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New ESC guideline on cardiomyopathies

By Priscilla Lynch - 21st Jan 2024

cardiomyopathies

The European Society of Cardiology (ESC) recently published a new guideline on cardiomyopathies.1 This is the first international guideline document to include all cardiomyopathy subtypes, and the first time that specific recommendations are made for cardiomyopathies other than hypertrophic cardiomyopathy (HCM).

“This pioneering document reflects advances in genetics and cardiac imaging and the advent of new treatments that target specific causes of disease,” said guidelines taskforce chairperson Dr Elena Arbelo, University of Barcelona, Spain.

A new phenotypic description of cardiomyopathies, including updated descriptions of dilated and non-dilated left ventricular cardiomyopathy phenotypes, is presented. Throughout, the document focuses on the most common disease phenotypes, but additional references for less common disorders are also provided.

Compared with the 2014 ESC guidelines on diagnosis and management of HCM, updated recommendations are given for clinical and genetic cascade screening for relatives of individuals with all cardiomyopathy phenotypes. There is now increased recognition that paediatric cardiomyopathies represent part of the spectrum of the same diseases that are seen in adolescents and adults. As such, the document focuses on cardiomyopathies across the life course, from paediatric to adult age (including transition) and considers the different clinical phases (eg, concealed, overt, end stage). New recommendations on sudden cardiac death risk stratification are given for different cardiomyopathy phenotypes, including in childhood, and they highlight the important role of genotype in the assessment of sudden death risk.

A dedicated section of the guidelines provides advice for patients living with a cardiomyopathy, which covers topics such as exercise, diet, alcohol, weight, reproductive issues, sexual activity, medication, vaccination, driving, employment, and insurance. Finally, identification and management of risk factors and concomitant diseases is recommended as an integral part of the management of cardiomyopathy patients.

Common

Overall, cardiomyopathies are relatively common, affecting around one in every 250 people, and can present at any age, with a frequent genetic component. Some cardiomyopathies are more common than others, however, and the risks and complications are also variable. Many people have very few, if any, symptoms, but others experience fatigue, shortness of breath, chest pain, palpitations, and fainting, and have complications, such as stroke or sudden death.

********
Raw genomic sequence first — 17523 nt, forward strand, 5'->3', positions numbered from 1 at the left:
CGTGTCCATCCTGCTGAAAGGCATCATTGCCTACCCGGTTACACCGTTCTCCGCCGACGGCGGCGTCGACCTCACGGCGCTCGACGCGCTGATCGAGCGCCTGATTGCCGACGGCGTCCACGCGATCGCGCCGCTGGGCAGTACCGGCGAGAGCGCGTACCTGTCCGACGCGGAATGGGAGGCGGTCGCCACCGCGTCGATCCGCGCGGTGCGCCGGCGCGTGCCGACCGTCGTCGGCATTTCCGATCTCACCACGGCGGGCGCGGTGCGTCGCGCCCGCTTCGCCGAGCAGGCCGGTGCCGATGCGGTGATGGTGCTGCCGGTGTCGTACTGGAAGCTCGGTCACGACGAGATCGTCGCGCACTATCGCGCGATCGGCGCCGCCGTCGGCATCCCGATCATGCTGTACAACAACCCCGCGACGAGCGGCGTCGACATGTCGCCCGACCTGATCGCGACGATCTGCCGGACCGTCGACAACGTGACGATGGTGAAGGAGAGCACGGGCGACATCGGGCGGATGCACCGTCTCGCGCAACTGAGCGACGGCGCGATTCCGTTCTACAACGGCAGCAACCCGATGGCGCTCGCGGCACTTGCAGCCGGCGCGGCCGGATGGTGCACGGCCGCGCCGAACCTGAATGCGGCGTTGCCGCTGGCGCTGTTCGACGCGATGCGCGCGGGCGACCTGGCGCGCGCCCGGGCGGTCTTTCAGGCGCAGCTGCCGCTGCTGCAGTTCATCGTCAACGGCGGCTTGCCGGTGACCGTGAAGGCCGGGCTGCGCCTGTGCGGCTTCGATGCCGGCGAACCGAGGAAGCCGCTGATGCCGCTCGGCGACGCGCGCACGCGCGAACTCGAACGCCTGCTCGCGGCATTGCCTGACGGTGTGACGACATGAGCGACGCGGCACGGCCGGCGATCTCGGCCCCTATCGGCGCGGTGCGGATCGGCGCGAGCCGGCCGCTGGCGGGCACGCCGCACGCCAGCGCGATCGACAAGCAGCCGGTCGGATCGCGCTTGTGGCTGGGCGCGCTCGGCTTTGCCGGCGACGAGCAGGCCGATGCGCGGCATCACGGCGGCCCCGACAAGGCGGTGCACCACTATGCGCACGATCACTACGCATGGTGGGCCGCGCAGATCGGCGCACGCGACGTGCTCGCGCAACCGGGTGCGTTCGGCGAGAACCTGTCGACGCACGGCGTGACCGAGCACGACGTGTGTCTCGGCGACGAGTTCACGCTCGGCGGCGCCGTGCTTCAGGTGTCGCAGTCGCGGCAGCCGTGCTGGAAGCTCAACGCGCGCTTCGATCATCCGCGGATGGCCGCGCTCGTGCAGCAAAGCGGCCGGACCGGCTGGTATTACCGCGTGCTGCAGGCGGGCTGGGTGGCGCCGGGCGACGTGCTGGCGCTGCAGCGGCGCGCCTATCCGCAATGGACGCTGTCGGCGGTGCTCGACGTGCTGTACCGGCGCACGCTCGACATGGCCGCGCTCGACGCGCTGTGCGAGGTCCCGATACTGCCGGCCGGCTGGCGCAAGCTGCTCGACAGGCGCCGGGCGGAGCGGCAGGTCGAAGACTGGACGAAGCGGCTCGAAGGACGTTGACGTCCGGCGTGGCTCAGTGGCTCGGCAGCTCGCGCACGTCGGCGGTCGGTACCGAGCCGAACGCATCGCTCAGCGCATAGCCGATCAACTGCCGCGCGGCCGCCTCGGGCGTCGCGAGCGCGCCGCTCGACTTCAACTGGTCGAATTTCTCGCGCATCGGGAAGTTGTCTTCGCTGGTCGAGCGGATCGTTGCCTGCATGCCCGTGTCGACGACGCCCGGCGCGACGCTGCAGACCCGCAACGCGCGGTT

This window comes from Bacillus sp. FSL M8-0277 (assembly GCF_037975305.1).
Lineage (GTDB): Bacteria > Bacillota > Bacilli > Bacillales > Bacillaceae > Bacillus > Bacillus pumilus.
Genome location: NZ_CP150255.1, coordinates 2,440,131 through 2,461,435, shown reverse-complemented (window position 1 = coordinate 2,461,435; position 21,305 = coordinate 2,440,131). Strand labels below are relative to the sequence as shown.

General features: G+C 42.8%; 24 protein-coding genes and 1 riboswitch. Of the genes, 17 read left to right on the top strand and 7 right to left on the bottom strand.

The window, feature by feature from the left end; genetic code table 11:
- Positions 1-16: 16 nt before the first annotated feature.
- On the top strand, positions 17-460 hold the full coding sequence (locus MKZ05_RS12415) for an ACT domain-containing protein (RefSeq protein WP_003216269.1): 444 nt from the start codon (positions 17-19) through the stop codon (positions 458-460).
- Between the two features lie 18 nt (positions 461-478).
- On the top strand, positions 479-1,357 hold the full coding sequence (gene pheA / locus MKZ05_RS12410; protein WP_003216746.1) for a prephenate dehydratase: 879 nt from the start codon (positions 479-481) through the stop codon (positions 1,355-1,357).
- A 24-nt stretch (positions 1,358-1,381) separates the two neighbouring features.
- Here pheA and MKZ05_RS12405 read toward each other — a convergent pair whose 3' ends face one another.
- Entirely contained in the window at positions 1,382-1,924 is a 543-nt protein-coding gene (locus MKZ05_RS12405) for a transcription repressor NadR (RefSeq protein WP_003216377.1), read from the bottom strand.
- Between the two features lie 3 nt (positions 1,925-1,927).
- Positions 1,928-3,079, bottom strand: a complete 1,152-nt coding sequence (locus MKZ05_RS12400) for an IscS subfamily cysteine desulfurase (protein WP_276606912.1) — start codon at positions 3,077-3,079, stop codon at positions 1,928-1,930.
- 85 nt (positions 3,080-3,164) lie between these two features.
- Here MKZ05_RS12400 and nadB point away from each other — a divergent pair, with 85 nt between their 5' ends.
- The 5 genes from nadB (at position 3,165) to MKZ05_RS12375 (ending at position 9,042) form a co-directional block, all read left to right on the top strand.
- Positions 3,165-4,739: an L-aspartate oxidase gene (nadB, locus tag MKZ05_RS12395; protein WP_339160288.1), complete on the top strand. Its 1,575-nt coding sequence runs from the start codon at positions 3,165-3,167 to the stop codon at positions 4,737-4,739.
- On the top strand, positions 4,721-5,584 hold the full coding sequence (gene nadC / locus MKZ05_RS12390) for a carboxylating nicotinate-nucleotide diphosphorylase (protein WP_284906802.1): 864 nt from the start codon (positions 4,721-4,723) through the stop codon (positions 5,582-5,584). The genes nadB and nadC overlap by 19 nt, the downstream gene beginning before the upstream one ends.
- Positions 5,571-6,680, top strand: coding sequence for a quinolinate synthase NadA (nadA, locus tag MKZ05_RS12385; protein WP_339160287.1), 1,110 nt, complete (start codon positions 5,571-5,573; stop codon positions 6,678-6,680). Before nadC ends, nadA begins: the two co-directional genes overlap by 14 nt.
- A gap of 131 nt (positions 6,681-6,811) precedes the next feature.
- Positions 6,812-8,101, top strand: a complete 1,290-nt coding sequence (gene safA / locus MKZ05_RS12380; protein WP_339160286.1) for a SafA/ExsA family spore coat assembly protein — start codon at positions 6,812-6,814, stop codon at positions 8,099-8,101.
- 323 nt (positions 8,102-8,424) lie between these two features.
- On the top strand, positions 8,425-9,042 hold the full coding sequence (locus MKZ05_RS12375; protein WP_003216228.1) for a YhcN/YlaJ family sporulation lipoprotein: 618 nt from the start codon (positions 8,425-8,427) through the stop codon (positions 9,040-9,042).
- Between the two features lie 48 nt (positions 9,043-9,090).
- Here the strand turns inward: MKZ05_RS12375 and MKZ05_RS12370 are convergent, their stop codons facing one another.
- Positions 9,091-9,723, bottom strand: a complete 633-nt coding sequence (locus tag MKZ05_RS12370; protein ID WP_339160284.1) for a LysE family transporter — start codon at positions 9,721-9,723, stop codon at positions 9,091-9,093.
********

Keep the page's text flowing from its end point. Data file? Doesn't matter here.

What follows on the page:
For all cardiomyopathies, management aims to identify and treat symptoms, prevent complications and screen at-risk relatives. Identifying those at increased risk of sudden death is a major focus of these guidelines.

Cardiomyopathy should be considered as the potential cause of other conditions such as heart failure. “Imaging techniques including echocardiography and cardiac MRI are essential for the diagnosis of certain subtypes and can help identify patients at risk of sudden death,” said Dr Arbelo.

Genetic counselling, including genetic education to inform decision-making and psychosocial support, is recommended for families with an inherited or suspected inherited cardiomyopathy, regardless of whether genetic testing is being considered. It should be offered before a decision to test is made and when the results are returned to the patient and their family.

Many subtypes are inherited in an autosomal dominant way, meaning that offspring have a 50 per cent chance of inheriting the mutation. When such a mutation is found, testing of relatives can be considered.

A dedicated section of the guidelines provides advice for patients on living with a cardiomyopathy. This includes exercise, diet, alcohol, weight, reproductive issues, sexual activity, medication, vaccination, driving, employment, holidays and travel insurance, and life insurance.

Exercise

Cardiomyopathies are the leading cause of exercise-related sudden cardiac death in young people in the Western world, the ESC notes. In some cardiomyopathies, exercise accelerates progression of the disease, and this has historically resulted in recommendations for all such patients to limit activity. However, these guidelines recommend regular low-to-moderate intensity exercise for all patients with cardiomyopathy who are able to do so. An individualised risk assessment should be performed so that an exercise prescription can be provided taking into account the prevention of life-threatening arrhythmias during exercise, symptom management to allow sports, and preventing sports-induced progression of the disease. Patients with certain cardiomyopathies should avoid very high intensity or competitive sports.

The guidelines recommend a multidisciplinary approach to patient care, and timely and adequate preparation for transition of care from paediatric to adult cardiomyopathy services. They emphasise the need for integrated care between specialist cardiomyopathy teams and other specialties, as well as close interactions between primary, secondary, and tertiary care.

Reference


Arbelo E, Protonotarios A, Gimeno JR, et al. ESC Scientific Document Group. 2023 ESC Guidelines for the management of cardiomyopathies. Eur Heart J. 2023 Oct 1;44(37):3503-3626

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